I only need a lot of money from my blog if I spend a lot of money and I don’t. The Loyalty Traveler web design layout is proof of that.

Still, I travel relatively frequently, relatively well, while spending less than the average traveler.

Hopefully my insight and deals I write about help you achieve the same for your travel.

About Ric Garrido

Ric Garrido of Monterey, California started Loyalty Traveler in 2006 for traveler education on hotel and air travel, primarily using frequent flyer and frequent guest loyalty programs for bargain travel. Loyalty Traveler joined BoardingArea.com in 2008.

More articles by Ric Garrido »

Comments

  1. I became pretty partial to some of pear ciders while in Sweden a few years ago. Sadly they are not available where I live.

  2. Good blog, Ric. Haven’t been to Sweden yet.
    My wife and I went to Bergen, Norway, in 2014 and we frequent Radissons. We found the restaurant and bar prices to be eye-poppingly high.
    @charlotte
    We too became fond of the Sommersby Ciders (especially pear), so much so that we stacked the empty cans in a vertical bowling pin arrangement!

  3. After three days in Stockholm I have realized this is a very different kind of culture/party city than Copenhagen. Last night (Friday night) the clubs were blaring music late, late into the night around our hotel. People revved their cars down the street and it was generally loud with activity on the streets.

    But something you do not see at all in Stockholm is anybody drinking alcohol on the streets. This is the only city I have been to in Europe where nobody drinks alcohol in public. I mean nobody. I have walked 20 miles or more in this city, past city squares, in the parks, in the woods and I have not seen anyone with alcohol outside.

    Next weekend I will be in Copenhagen, Denmark. I know there will be thousands of drinkers outdoors in the city squares all over the city, and I literally mean thousands of people, lining the city canals having outdoor picnics and parties drinking beer and wine in public. That is the Europe I know and love. I’m not talking about people getting wildly drunk and scary, though that sometimes happens. I simply mean the cultural norm is people can hang out in public and drink and socialize without the need to be sitting in a bar paying high bar prices.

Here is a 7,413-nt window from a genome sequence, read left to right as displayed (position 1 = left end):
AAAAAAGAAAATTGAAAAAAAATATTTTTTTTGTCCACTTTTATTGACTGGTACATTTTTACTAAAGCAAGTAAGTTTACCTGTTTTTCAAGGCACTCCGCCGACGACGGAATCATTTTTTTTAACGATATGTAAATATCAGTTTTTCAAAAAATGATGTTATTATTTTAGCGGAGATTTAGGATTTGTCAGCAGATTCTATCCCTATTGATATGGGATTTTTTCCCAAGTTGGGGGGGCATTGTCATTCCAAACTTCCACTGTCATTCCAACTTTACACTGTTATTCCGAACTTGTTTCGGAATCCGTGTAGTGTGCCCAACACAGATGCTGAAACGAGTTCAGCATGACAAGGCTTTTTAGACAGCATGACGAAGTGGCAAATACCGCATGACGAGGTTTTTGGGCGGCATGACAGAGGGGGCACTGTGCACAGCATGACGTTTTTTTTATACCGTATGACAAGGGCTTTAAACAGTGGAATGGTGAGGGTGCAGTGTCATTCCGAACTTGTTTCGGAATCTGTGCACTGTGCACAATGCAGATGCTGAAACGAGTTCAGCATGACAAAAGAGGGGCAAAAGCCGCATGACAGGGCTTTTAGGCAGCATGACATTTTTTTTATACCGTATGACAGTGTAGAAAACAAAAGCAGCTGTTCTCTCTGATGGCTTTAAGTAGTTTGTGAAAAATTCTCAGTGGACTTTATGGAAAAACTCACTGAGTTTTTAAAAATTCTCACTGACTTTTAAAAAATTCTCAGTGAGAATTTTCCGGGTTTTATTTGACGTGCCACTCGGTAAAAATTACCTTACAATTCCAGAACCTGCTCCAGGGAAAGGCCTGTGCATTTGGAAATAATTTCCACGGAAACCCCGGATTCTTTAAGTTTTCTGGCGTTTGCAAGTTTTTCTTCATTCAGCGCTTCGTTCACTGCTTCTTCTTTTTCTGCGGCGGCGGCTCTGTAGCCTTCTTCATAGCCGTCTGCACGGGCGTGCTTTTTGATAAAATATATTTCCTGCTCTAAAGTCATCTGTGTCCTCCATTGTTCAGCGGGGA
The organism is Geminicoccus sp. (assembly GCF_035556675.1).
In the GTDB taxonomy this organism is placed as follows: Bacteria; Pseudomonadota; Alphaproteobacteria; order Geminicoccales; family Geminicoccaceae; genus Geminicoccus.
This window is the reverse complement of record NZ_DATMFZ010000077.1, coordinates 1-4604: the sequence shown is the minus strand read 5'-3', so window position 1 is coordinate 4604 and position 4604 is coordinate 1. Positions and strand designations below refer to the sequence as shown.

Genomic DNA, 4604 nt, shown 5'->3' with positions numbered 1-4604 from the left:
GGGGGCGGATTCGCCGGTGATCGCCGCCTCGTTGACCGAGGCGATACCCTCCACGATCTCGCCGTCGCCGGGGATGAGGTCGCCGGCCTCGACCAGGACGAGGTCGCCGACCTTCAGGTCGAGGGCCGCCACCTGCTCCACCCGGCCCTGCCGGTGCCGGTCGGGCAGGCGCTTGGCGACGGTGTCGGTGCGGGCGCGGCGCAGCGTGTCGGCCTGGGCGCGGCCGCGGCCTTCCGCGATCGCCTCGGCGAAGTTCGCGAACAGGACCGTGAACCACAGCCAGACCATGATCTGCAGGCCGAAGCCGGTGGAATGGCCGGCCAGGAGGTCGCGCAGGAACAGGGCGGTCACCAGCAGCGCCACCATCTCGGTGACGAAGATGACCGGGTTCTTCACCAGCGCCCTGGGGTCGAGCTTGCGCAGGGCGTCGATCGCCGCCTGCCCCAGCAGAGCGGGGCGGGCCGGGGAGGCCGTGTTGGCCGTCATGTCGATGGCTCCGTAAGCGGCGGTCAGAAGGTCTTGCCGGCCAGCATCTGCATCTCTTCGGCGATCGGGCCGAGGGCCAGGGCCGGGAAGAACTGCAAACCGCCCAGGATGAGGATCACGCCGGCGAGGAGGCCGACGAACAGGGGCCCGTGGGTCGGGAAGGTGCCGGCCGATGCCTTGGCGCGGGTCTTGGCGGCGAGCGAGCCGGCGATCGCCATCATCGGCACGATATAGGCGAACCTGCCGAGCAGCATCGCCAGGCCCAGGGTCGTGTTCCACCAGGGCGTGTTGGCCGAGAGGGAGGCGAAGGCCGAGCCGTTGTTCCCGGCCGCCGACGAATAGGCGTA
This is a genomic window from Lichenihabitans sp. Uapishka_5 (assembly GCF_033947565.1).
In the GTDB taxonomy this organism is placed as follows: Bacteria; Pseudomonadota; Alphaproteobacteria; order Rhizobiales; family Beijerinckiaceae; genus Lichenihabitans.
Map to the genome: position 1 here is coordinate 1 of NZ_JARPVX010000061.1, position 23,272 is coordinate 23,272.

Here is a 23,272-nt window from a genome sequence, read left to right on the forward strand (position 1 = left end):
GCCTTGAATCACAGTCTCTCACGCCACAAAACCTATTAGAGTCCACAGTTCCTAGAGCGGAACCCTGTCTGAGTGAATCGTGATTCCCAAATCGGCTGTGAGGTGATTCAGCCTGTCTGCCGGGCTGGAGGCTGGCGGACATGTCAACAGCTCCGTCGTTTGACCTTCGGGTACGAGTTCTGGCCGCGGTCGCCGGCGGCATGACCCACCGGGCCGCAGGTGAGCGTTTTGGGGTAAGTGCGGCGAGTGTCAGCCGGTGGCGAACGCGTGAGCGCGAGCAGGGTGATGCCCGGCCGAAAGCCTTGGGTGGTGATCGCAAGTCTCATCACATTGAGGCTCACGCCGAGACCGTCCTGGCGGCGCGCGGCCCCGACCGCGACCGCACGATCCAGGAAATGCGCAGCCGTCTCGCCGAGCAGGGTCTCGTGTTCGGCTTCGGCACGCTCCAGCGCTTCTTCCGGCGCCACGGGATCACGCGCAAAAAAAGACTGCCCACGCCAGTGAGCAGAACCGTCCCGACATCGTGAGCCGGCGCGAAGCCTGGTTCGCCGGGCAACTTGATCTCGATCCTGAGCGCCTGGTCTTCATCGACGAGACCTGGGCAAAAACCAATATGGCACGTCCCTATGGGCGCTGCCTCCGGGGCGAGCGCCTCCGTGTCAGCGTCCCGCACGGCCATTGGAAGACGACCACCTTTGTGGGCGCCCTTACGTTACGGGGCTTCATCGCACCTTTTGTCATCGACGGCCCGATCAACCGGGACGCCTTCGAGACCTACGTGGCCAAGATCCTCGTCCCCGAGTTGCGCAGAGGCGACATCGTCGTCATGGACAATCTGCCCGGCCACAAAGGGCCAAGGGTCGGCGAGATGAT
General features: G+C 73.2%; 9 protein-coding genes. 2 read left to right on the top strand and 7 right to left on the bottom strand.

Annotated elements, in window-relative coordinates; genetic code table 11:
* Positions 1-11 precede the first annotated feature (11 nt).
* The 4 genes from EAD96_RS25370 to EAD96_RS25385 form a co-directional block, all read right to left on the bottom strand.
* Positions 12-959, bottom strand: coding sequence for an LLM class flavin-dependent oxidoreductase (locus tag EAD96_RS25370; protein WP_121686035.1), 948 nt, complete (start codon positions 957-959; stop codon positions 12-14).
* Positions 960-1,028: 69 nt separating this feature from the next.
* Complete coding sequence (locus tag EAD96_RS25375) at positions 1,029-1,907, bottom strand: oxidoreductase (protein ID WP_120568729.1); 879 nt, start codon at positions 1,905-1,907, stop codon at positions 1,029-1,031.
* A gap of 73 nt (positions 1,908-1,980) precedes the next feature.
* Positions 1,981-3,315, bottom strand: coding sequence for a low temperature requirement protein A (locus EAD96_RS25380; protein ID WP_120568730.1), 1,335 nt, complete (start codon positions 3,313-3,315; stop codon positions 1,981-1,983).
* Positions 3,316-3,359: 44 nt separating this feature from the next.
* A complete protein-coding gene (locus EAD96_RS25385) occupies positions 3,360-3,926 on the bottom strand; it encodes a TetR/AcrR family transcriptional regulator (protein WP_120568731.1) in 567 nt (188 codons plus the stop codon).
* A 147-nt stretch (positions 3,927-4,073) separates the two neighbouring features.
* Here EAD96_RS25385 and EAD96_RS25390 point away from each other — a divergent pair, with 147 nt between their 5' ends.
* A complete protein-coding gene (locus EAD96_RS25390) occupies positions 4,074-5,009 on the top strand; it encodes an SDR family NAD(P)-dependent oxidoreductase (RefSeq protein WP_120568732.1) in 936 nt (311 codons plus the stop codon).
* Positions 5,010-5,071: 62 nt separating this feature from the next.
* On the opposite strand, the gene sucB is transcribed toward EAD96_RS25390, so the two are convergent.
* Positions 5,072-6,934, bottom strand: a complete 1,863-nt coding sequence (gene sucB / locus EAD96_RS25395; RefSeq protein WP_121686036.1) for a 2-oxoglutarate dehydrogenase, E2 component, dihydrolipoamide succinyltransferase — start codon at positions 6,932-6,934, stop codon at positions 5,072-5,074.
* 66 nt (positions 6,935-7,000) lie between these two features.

As a tourist I don’t want to only drink in my hotel room and I don’t want to spend a huge amount of my tourist dollars paying high restaurant-bar prices. I love the fact that drinking alcohol in public spaces is socially acceptable. I find that a liberating policy from USA norms.

    Sweden is much more like the USA with respect to drinking in public spaces..

  4. One more vote for pear cidre!

    RE the drinking on the street: why don’t you strike up conversations with Swedes to find out why they don;t do this? Maybe it’s a custom, or maybe it’s the law.

    In Iceland, I found out that people don’t drink in bars and prefer to “pregame” at home. But I didn’t note if they drank on hte streets or not.

  5. DreeN

    Yes, Sommersby Ciders, very tasty. Great minds think alike, except for the bowling pin arrangement though.

  6. When we were in Copenhagen last September I loved the cute little picnic boats people rented and drove around the canals. They’re tiny boats with a picnic table in the middle and not much else, and on a sunny Friday afternoon, they were passing constantly with basically a mobile happy hour. They seemed really fun, and I remember thinking that would never fly in the US due to liability concerns.